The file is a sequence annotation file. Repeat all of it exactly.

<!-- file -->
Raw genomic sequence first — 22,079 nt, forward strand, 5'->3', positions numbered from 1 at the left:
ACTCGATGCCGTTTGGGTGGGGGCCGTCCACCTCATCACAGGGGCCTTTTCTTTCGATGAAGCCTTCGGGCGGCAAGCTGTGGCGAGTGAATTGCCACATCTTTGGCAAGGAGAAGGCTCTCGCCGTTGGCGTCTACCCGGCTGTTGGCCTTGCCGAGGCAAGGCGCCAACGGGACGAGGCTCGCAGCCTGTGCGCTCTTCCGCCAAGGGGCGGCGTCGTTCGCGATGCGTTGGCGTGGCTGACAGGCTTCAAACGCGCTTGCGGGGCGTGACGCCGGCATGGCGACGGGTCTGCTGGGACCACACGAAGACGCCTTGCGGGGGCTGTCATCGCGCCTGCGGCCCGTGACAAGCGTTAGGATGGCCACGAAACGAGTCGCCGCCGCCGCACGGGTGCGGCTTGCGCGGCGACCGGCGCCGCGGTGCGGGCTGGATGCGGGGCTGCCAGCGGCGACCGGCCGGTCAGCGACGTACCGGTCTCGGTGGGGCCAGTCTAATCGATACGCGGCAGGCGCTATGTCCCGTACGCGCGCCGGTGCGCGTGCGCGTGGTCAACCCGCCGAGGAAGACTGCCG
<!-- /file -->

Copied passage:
Raw genomic sequence first — 22,079 nt, forward strand, 5'->3', positions numbered from 1 at the left:
ACTCGATGCCGTTTGGGTGGGGGCCGTCCACCTCATCACAGGGGCCTTTTCTTTCGATGAAGCCTTCGGGCGGCAAGCTGTGGCGAGTGAATTGCCACATCTTTGGCAAGGAGAAGGCTCTCGCCGTTGGCGTCTACCCGGCTGTTGGCCTTGCCGAGGCAAGGCGCCAACGGGACGAGGCTCGCAGCCTGTGCGCTCTTCCGCCAAGGGGCGGCGTCGTTCGCGATGCGTTGGCGTGGCTGACAGGCTTCAAACGCGCTTGCGGGGCGTGACGCCGGCATGGCGACGGGTCTGCTGGGACCACACGAAGACGCCTTGCGGGGGCTGTCATCGCGCCTGCGGCCCGTGACAAGCGTTAGGATGGCCACGAAACGAGTCGCCGCCGCCGCACGGGTGCGGCTTGCGCGGCGACCGGCGCCGCGGTGCGGGCTGGATGCGGGGCTGCCAGCGGCGACCGGCCGGTCAGCGACGTACCGGTCTCGGTGGGGCCAGTCTAATCGATACGCGGCAGGCGCTATGTCCCGTACGCGCGCCGGTGCGCGTGCGCGTGGTCAACCCGCCGAGGAAGACTGCCG